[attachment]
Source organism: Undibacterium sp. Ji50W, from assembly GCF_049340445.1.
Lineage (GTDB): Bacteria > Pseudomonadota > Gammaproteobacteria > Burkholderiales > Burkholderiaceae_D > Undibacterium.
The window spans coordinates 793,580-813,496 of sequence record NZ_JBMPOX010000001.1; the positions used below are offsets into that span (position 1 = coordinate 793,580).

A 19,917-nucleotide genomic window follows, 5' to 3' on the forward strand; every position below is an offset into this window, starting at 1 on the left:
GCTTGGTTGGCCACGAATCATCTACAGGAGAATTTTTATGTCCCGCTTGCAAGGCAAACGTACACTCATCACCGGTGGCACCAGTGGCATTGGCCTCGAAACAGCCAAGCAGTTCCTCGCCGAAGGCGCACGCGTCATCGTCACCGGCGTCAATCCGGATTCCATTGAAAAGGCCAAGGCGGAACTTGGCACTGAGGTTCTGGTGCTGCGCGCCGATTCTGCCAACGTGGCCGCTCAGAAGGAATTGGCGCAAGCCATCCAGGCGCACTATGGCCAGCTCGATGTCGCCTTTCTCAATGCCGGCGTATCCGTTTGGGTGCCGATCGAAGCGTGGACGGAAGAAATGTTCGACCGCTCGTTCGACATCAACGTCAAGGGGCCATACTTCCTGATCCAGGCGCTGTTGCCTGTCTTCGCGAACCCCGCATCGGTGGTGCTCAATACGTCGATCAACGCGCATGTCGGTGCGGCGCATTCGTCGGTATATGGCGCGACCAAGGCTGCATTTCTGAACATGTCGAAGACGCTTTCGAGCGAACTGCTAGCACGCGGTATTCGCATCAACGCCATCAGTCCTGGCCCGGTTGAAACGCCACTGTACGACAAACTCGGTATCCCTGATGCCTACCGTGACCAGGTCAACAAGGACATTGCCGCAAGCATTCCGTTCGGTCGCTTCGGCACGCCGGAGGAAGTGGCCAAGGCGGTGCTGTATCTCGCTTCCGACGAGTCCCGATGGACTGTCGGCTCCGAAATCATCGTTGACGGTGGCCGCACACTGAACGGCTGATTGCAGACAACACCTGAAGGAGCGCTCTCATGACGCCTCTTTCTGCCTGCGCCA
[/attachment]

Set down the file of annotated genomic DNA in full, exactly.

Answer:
Source organism: Undibacterium sp. Ji50W, from assembly GCF_049340445.1.
Lineage (GTDB): Bacteria > Pseudomonadota > Gammaproteobacteria > Burkholderiales > Burkholderiaceae_D > Undibacterium.
The window spans coordinates 793,580-813,496 of sequence record NZ_JBMPOX010000001.1; the positions used below are offsets into that span (position 1 = coordinate 793,580).

A 19,917-nucleotide genomic window follows, 5' to 3' on the forward strand; every position below is an offset into this window, starting at 1 on the left:
GCTTGGTTGGCCACGAATCATCTACAGGAGAATTTTTATGTCCCGCTTGCAAGGCAAACGTACACTCATCACCGGTGGCACCAGTGGCATTGGCCTCGAAACAGCCAAGCAGTTCCTCGCCGAAGGCGCACGCGTCATCGTCACCGGCGTCAATCCGGATTCCATTGAAAAGGCCAAGGCGGAACTTGGCACTGAGGTTCTGGTGCTGCGCGCCGATTCTGCCAACGTGGCCGCTCAGAAGGAATTGGCGCAAGCCATCCAGGCGCACTATGGCCAGCTCGATGTCGCCTTTCTCAATGCCGGCGTATCCGTTTGGGTGCCGATCGAAGCGTGGACGGAAGAAATGTTCGACCGCTCGTTCGACATCAACGTCAAGGGGCCATACTTCCTGATCCAGGCGCTGTTGCCTGTCTTCGCGAACCCCGCATCGGTGGTGCTCAATACGTCGATCAACGCGCATGTCGGTGCGGCGCATTCGTCGGTATATGGCGCGACCAAGGCTGCATTTCTGAACATGTCGAAGACGCTTTCGAGCGAACTGCTAGCACGCGGTATTCGCATCAACGCCATCAGTCCTGGCCCGGTTGAAACGCCACTGTACGACAAACTCGGTATCCCTGATGCCTACCGTGACCAGGTCAACAAGGACATTGCCGCAAGCATTCCGTTCGGTCGCTTCGGCACGCCGGAGGAAGTGGCCAAGGCGGTGCTGTATCTCGCTTCCGACGAGTCCCGATGGACTGTCGGCTCCGAAATCATCGTTGACGGTGGCCGCACACTGAACGGCTGATTGCAGACAACACCTGAAGGAGCGCTCTCATGACGCCTCTTTCTGCCTGCGCCA